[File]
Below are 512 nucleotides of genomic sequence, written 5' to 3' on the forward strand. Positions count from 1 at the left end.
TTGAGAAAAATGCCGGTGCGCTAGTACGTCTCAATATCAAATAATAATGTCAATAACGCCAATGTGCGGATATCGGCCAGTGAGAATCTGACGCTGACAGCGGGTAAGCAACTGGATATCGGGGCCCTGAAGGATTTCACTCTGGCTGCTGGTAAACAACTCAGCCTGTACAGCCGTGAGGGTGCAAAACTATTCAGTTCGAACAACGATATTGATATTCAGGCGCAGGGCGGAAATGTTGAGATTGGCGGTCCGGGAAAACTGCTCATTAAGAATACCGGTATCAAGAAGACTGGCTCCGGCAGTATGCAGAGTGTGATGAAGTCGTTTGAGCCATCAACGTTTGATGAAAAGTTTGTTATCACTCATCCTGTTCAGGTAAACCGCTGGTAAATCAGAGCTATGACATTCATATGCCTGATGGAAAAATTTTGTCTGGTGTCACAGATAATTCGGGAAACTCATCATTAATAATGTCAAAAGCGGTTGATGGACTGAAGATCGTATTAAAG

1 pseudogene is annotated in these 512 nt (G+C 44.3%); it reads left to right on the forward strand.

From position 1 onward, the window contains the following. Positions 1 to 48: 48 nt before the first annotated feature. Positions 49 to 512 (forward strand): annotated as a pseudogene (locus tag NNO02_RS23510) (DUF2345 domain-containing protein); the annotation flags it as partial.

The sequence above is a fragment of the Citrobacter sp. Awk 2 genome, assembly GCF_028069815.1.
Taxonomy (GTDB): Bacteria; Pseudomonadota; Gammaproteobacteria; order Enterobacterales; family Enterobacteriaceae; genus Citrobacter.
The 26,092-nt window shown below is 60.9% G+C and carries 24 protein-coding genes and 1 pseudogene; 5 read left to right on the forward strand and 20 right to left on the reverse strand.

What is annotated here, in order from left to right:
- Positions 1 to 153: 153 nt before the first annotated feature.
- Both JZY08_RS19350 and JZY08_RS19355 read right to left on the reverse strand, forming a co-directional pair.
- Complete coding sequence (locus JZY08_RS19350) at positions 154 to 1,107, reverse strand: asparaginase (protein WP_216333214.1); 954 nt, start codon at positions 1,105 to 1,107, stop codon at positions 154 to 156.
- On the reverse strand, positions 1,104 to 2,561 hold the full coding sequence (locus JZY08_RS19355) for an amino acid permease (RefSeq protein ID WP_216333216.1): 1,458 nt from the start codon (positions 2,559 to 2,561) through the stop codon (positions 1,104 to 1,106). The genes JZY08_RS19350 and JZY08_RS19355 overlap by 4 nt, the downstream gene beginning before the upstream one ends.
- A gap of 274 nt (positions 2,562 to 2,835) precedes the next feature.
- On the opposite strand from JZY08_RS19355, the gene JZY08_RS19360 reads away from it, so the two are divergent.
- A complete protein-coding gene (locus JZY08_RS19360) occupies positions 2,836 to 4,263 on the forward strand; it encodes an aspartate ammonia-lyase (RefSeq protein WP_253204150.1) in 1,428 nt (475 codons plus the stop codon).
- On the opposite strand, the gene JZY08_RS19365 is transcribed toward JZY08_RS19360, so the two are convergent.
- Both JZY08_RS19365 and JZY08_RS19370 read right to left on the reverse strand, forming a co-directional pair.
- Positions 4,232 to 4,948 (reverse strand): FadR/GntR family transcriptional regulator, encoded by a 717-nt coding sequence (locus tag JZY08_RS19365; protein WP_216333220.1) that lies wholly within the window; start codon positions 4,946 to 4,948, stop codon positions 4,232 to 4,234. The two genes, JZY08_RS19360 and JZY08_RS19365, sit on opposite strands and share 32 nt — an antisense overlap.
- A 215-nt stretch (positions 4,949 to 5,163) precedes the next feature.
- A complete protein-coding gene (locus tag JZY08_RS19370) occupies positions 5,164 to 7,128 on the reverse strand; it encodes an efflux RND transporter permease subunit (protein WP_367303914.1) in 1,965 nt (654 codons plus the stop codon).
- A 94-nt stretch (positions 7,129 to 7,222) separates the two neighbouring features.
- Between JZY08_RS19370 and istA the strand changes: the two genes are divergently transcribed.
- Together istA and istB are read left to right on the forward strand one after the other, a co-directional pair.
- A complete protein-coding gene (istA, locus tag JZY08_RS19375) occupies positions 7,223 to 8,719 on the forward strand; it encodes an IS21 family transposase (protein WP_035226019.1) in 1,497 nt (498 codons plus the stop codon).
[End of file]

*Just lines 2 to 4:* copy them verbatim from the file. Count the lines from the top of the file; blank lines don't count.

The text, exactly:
TTGAGAAAAATGCCGGTGCGCTAGTACGTCTCAATATCAAATAATAATGTCAATAACGCCAATGTGCGGATATCGGCCAGTGAGAATCTGACGCTGACAGCGGGTAAGCAACTGGATATCGGGGCCCTGAAGGATTTCACTCTGGCTGCTGGTAAACAACTCAGCCTGTACAGCCGTGAGGGTGCAAAACTATTCAGTTCGAACAACGATATTGATATTCAGGCGCAGGGCGGAAATGTTGAGATTGGCGGTCCGGGAAAACTGCTCATTAAGAATACCGGTATCAAGAAGACTGGCTCCGGCAGTATGCAGAGTGTGATGAAGTCGTTTGAGCCATCAACGTTTGATGAAAAGTTTGTTATCACTCATCCTGTTCAGGTAAACCGCTGGTAAATCAGAGCTATGACATTCATATGCCTGATGGAAAAATTTTGTCTGGTGTCACAGATAATTCGGGAAACTCATCATTAATAATGTCAAAAGCGGTTGATGGACTGAAGATCGTATTAAAG

1 pseudogene is annotated in these 512 nt (G+C 44.3%); it reads left to right on the forward strand.

From position 1 onward, the window contains the following. Positions 1 to 48: 48 nt before the first annotated feature. Positions 49 to 512 (forward strand): annotated as a pseudogene (locus tag NNO02_RS23510) (DUF2345 domain-containing protein); the annotation flags it as partial.